It has been the law in Florida for many years that Florida judges must make every effort to respect the wishes of the person who has passed away and whose property is being probated. As explained by a Florida judge back in 1927, “ … wills should be given effect except on clear showing of deception, undue influence, or other fraud or disposition of property contrary to law.” Hamilton v. Morgan, 112 So. 80, 93 Fla. 311 (1927).
With that being said, one of the most frequently asked questions when it comes to executing a Last Will and Testament is: “What happens if someone wants to contest my Will after I die?” This can be seen in cases where beneficiaries believe that they were entitled to more of the individual’s estate, or someone was not included in the will, but believe they should have been.
If this is something that you have worried about or currently are concerned about, worry no more! In Florida, if someone wants to contest a Will, they must be willing to file this contest as a formal lawsuit and they must be willing to work with their attorney to find witness and documents that support the reasons why they are challenging the Will in the first place. They must provide strong evidence that is authenticated and admissible.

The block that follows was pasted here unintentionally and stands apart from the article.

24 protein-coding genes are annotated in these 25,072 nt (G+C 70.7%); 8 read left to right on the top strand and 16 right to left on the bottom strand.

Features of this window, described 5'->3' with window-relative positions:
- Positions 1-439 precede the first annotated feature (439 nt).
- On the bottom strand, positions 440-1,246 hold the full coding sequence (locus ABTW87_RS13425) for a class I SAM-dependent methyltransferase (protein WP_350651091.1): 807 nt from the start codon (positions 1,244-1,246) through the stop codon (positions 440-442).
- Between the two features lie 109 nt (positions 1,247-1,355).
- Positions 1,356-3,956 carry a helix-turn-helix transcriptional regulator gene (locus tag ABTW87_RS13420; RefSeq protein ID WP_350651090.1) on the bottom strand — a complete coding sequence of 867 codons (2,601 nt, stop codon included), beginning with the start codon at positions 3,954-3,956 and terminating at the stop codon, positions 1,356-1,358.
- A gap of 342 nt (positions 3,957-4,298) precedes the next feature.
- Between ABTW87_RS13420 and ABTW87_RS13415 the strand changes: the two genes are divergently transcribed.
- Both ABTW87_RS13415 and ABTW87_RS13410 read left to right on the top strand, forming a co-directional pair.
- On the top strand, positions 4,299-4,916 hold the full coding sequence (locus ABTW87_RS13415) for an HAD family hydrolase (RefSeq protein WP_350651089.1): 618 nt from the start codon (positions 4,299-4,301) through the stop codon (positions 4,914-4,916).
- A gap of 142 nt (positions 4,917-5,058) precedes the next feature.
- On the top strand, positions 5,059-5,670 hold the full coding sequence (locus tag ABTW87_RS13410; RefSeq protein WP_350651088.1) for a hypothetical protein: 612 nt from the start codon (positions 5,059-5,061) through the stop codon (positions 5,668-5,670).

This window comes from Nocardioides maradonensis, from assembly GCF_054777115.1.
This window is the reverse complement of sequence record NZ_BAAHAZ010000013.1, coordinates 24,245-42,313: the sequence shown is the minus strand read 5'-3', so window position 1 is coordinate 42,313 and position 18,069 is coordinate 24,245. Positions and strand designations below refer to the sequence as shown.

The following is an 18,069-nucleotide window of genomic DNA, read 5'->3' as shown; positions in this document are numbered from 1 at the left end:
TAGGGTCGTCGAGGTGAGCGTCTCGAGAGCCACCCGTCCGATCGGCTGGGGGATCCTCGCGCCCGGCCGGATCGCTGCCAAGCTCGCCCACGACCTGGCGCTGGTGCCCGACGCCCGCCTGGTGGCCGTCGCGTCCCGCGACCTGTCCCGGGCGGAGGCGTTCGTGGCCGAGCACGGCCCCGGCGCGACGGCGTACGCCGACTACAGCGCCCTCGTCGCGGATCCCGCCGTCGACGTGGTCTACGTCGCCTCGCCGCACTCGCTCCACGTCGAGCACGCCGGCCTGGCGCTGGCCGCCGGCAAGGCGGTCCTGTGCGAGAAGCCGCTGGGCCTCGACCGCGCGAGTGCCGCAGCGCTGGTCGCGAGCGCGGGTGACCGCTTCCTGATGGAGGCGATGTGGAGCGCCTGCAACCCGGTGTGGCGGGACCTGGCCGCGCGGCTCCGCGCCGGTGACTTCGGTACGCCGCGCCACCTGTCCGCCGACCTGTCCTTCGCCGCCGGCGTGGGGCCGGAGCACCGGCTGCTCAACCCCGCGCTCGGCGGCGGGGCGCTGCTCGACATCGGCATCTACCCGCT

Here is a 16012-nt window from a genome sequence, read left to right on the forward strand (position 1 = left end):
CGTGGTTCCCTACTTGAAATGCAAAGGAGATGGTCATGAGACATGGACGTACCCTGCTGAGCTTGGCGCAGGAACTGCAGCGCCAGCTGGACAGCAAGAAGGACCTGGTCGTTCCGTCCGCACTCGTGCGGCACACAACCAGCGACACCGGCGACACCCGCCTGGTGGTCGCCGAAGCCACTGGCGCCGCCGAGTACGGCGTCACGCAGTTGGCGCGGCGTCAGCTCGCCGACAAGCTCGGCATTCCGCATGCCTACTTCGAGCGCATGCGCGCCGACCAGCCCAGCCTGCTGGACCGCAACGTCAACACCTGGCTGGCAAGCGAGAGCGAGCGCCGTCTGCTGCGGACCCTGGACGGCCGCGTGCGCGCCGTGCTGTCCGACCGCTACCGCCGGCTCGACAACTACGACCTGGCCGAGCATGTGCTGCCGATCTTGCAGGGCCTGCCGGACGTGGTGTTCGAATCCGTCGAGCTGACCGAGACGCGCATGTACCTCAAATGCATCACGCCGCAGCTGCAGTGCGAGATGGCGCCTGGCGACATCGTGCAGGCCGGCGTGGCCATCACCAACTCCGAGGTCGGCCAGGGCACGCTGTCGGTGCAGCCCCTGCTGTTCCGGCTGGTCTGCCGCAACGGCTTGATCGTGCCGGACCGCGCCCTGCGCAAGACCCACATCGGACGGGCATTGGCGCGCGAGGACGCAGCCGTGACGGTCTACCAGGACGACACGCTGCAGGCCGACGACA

Florida Statute 732.5165 states that ”A Will is void if the execution is procured by fraud, duress, mistake, or undue influence. Any part of the will is void if so procured but the remainder of the will not so procured shall be valid if it is not invalid for other reasons. If the revocation of a will, or any part thereof, is procured by fraud, duress, mistake, or undue influence, such revocation is void.” This statute makes it very difficult for someone to successfully contest a Will and win since proving those circumstance is challenge.